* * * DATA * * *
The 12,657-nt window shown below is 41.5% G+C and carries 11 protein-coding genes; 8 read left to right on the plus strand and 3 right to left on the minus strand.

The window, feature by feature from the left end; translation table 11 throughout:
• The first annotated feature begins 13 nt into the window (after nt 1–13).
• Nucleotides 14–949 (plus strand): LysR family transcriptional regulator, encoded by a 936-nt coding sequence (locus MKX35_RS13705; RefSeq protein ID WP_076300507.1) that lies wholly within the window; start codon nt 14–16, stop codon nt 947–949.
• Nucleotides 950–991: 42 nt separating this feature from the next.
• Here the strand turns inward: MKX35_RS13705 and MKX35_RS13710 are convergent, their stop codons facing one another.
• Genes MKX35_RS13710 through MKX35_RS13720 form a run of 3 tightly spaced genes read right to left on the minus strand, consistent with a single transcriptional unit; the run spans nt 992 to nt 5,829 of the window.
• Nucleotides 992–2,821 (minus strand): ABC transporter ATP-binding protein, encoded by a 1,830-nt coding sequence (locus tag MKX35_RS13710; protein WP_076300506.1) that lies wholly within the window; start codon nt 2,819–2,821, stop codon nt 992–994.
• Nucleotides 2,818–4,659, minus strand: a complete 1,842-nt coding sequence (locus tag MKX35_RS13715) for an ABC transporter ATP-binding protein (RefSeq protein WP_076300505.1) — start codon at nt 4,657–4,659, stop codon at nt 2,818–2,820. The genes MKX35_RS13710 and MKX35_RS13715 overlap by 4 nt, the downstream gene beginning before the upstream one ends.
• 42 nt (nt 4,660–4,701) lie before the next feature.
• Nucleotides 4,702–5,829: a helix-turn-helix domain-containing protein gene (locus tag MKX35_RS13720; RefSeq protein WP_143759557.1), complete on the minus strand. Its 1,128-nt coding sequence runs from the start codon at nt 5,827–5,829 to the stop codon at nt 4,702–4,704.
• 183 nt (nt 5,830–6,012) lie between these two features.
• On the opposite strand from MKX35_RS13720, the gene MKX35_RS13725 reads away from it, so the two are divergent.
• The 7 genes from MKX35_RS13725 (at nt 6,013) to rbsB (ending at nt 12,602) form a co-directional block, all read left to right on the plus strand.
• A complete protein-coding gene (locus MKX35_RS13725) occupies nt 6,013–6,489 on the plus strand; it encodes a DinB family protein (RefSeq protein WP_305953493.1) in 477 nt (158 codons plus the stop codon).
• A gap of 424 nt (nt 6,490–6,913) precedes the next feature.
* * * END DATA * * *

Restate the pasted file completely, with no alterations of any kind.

The 12,657-nt window shown below is 41.5% G+C and carries 11 protein-coding genes; 8 read left to right on the plus strand and 3 right to left on the minus strand.

The window, feature by feature from the left end; translation table 11 throughout:
• The first annotated feature begins 13 nt into the window (after nt 1–13).
• Nucleotides 14–949 (plus strand): LysR family transcriptional regulator, encoded by a 936-nt coding sequence (locus MKX35_RS13705; RefSeq protein ID WP_076300507.1) that lies wholly within the window; start codon nt 14–16, stop codon nt 947–949.
• Nucleotides 950–991: 42 nt separating this feature from the next.
• Here the strand turns inward: MKX35_RS13705 and MKX35_RS13710 are convergent, their stop codons facing one another.
• Genes MKX35_RS13710 through MKX35_RS13720 form a run of 3 tightly spaced genes read right to left on the minus strand, consistent with a single transcriptional unit; the run spans nt 992 to nt 5,829 of the window.
• Nucleotides 992–2,821 (minus strand): ABC transporter ATP-binding protein, encoded by a 1,830-nt coding sequence (locus tag MKX35_RS13710; protein WP_076300506.1) that lies wholly within the window; start codon nt 2,819–2,821, stop codon nt 992–994.
• Nucleotides 2,818–4,659, minus strand: a complete 1,842-nt coding sequence (locus tag MKX35_RS13715) for an ABC transporter ATP-binding protein (RefSeq protein WP_076300505.1) — start codon at nt 4,657–4,659, stop codon at nt 2,818–2,820. The genes MKX35_RS13710 and MKX35_RS13715 overlap by 4 nt, the downstream gene beginning before the upstream one ends.
• 42 nt (nt 4,660–4,701) lie before the next feature.
• Nucleotides 4,702–5,829: a helix-turn-helix domain-containing protein gene (locus tag MKX35_RS13720; RefSeq protein WP_143759557.1), complete on the minus strand. Its 1,128-nt coding sequence runs from the start codon at nt 5,827–5,829 to the stop codon at nt 4,702–4,704.
• 183 nt (nt 5,830–6,012) lie between these two features.
• On the opposite strand from MKX35_RS13720, the gene MKX35_RS13725 reads away from it, so the two are divergent.
• The 7 genes from MKX35_RS13725 (at nt 6,013) to rbsB (ending at nt 12,602) form a co-directional block, all read left to right on the plus strand.
• A complete protein-coding gene (locus MKX35_RS13725) occupies nt 6,013–6,489 on the plus strand; it encodes a DinB family protein (RefSeq protein WP_305953493.1) in 477 nt (158 codons plus the stop codon).
• A gap of 424 nt (nt 6,490–6,913) precedes the next feature.